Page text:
Merely saying, "Our auditorium music tests scores are close to my online music research scores" will not cut the mustard. I want to see valid statistical tests that compare the two methods (the same thing with comparing online research with telephone perceptual studies). Show me the data! That is all I ask.

In next Wednesday's PDA, Roger concludes this exclusive series on Internet research by offering 10 highly-practical "Dos and Dont's" for stations currently conducting or considering online research.

If you have a research question for Roger, email him at

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Since typical auditorium and callout research use hooks (about five seconds of a song), the methods are designed to test only familiar songs. New songs cannot be tested using hooks either in an auditorium setting, callout, or online. The only way to test new songs is to play the entire song.

There is no debate about this because testing only a short segment of a new song does not give the song a fair test. Testing new songs via hooks or even longer segments would be the same as asking respondents what they think about a new TV show after seeing only five minutes of the program.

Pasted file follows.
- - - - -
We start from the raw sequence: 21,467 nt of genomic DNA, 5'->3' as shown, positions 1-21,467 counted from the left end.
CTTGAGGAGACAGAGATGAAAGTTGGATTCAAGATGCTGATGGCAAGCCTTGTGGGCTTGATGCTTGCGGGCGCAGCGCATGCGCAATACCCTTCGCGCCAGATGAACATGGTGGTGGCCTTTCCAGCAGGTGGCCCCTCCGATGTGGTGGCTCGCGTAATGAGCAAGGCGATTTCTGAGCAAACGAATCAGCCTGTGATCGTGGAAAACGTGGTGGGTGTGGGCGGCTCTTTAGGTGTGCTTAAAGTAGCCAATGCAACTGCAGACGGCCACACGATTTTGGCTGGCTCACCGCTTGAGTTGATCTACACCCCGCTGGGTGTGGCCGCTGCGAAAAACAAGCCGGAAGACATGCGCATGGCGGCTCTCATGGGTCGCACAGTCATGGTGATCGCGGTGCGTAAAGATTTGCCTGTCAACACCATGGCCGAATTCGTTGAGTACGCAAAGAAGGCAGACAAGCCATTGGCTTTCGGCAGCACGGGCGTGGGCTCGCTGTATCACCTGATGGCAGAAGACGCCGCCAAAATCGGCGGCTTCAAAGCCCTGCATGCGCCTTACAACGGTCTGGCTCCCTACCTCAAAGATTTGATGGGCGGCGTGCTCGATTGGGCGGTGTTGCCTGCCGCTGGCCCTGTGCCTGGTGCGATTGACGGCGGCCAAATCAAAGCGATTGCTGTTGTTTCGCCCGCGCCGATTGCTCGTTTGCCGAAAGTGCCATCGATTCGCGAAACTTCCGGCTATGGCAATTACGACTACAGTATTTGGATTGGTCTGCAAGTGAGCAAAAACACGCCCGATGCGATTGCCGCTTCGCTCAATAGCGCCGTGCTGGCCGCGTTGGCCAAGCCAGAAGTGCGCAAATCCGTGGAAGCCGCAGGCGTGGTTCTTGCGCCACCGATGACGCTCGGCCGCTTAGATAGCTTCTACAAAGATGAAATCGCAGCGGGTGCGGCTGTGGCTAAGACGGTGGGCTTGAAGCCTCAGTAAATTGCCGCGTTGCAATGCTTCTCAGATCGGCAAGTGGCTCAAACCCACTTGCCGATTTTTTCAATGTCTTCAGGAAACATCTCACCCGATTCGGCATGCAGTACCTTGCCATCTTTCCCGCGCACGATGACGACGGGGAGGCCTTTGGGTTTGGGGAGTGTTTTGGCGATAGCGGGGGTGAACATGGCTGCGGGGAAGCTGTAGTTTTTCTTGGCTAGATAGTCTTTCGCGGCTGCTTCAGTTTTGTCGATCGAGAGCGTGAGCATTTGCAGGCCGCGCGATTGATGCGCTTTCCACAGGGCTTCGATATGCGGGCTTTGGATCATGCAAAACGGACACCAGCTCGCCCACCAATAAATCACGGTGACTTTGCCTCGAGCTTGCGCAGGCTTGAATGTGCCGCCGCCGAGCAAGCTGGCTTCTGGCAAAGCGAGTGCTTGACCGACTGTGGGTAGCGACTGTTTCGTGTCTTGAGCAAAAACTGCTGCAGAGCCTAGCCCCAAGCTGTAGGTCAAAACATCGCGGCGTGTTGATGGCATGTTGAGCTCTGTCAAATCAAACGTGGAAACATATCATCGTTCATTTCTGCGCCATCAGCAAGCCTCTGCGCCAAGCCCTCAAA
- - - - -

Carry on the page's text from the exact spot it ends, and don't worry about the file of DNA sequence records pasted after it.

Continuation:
To repeat... Testing new music by allowing respondents to hear anything less than the entire song is an invalid way to test new music. Anyone who suggests that the procedure is valid is suggesting (or selling) pseudoscience (as mentioned, that's garbage science or garbage research).

So if we can't test new music (online or otherwise) by playing the hook or part of a song for participants, what's wrong with simply putting the whole song online so listeners can hear and grade that?

Well, first, I'm not sure the record companies will take too kindly to your station putting their new singles — in their entirety — online for your listeners to download (or even stream whenever they want to hear the song).

But even if you don't care about the wrath of labels and the legality of the practice, it still won't produce "good" (valid and reliable) data that can aid you in your programming decisions.

As I said earlier, "Testing new music by allowing respondents to hear anything less than the entire song is an invalid way to test new music." Put the emphasis on "hear."